Every once in a while you might see a bulletin announcement or other form of communication taking folks to task about their clothing at Mass. Messages like this become more prevalent in summer, when warm weather fashions are sometimes immodest, and people might unthinkingly come to Mass dressed in distractingly revealing clothing.
Interestingly, immigrant populations usually do not need to be reminded to dress up for Mass. Sunday congregants attending Mass in foreign languages are often better-dressed than those speaking the native language of the place. Speculating, I’d imagine that one of the reasons for this has to do with work. It is not easy to learn a new language and culture, and to enter into the work force at a high level without specialized skills. Often, newly arrived folks work at jobs that require casual work clothes, or uniforms. Thus, Sunday Mass is one of the few public situations where a person can express freedom in clothing. Dressing up is fun, when you do it once a week.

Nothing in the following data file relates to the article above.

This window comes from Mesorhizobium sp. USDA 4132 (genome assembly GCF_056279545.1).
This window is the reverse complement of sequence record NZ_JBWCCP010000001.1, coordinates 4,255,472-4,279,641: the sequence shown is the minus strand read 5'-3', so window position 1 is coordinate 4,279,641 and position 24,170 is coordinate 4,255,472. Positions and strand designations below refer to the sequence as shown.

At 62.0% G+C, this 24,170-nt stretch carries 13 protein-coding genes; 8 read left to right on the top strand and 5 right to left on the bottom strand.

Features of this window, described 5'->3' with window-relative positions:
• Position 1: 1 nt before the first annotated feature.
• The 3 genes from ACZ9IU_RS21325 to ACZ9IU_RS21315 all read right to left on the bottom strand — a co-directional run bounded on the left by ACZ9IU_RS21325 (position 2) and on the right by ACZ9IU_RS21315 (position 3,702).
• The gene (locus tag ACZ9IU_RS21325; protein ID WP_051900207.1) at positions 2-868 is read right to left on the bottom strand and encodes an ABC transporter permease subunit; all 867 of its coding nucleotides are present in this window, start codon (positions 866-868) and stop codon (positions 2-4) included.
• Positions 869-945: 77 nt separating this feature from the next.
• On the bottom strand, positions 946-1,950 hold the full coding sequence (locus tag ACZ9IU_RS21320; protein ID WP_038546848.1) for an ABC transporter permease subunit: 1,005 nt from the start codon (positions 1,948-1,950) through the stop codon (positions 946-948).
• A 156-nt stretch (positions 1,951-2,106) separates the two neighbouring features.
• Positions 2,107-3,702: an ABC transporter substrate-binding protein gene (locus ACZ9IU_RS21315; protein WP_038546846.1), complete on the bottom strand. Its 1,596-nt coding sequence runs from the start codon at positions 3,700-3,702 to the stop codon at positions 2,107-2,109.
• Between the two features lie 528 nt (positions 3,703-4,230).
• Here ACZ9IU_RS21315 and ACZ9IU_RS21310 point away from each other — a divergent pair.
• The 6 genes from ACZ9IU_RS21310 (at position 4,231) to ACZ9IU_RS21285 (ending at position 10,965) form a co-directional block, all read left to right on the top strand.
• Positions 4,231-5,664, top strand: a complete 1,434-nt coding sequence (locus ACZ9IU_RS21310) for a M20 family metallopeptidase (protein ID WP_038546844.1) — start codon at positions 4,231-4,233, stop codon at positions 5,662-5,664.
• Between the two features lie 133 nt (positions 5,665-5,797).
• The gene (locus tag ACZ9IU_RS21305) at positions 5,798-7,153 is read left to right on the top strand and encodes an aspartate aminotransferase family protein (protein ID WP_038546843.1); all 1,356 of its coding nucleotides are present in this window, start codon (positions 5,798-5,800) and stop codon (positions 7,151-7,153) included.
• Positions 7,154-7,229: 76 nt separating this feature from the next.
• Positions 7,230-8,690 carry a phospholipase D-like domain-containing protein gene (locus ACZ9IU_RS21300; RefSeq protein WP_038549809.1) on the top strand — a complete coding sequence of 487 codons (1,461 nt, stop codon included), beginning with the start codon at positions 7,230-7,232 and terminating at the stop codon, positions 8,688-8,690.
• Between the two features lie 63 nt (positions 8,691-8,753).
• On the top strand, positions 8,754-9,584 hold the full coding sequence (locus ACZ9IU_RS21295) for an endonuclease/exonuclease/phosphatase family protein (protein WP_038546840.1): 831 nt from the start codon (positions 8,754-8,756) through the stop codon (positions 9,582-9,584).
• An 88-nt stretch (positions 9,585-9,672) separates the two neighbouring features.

For people with white-collar jobs, the situation is reverse. Every day, a suit and tie. Every day, stockings, heels, earrings, and a scarf. So on Sunday, dressing up would not be so clearly an expression of freedom; in fact, the reverse is true. A person expresses freedom by wearing relaxing clothes in public wherever that is possible. Khakis and short sleeves represent freedom.
In one way or another, I think, the time spent at Mass ought to be different from time spent at work or shopping or any other activity having to do with our earthly advancement. (Those whose workweek includes Sunday Mass know how difficult keeping the otherworldly focus can be.) The time-out-of-time of the Liturgy should represent the weekend in a special way, that time free from “unnecessary servile work.” This doesn’t need to mean dressing for the dance club or the beach; there are modest ways to dress for Mass.
I tend to think that the way to go, for women, is prettier than would be strictly appropriate for most work situations. More prints, more dresses, less structure, more flow–and much less black.